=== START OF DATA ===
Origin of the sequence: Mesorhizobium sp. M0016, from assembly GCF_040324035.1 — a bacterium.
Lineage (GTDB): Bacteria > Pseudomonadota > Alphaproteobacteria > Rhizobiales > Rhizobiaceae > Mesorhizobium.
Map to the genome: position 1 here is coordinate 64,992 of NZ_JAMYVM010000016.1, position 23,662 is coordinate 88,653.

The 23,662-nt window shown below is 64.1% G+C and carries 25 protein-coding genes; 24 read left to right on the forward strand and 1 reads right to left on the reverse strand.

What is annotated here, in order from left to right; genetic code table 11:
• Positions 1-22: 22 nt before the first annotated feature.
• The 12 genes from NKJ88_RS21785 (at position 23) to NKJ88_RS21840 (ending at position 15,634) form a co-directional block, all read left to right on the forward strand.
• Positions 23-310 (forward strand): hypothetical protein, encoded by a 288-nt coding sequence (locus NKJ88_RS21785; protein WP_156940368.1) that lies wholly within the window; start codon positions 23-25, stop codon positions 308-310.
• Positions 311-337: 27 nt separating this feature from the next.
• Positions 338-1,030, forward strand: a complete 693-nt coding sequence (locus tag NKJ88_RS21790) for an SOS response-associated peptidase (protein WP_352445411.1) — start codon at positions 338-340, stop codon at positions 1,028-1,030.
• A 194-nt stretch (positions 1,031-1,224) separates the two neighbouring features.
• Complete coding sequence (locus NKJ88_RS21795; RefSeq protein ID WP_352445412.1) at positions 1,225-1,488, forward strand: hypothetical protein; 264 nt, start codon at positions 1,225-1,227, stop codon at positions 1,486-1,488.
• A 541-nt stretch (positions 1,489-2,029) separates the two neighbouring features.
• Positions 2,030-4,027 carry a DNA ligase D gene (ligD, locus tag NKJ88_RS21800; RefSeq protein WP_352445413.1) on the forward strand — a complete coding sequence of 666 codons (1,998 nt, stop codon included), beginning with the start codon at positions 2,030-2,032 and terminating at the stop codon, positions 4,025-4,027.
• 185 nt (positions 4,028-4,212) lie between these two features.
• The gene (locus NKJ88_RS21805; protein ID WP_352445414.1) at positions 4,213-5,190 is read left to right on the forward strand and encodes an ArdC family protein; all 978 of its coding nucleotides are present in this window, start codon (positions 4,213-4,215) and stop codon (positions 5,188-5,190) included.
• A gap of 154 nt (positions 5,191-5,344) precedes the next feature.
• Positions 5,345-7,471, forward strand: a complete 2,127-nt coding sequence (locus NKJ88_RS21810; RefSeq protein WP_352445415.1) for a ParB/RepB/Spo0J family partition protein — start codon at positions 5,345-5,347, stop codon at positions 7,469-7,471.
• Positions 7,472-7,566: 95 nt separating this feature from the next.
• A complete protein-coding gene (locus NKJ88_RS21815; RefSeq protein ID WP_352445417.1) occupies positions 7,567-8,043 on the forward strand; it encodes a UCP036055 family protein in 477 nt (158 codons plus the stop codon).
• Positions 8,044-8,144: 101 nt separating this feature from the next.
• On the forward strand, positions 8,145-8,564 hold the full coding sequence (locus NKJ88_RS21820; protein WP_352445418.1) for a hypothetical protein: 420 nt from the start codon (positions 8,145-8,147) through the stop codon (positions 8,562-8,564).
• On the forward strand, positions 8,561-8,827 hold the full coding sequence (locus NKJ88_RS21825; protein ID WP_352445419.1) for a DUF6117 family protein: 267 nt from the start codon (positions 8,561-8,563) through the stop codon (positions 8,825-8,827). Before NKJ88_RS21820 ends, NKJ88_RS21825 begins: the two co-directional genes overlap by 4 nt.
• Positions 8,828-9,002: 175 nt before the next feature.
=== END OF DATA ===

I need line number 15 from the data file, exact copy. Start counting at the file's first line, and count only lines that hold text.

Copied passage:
• 185 nt (positions 4,028-4,212) lie between these two features.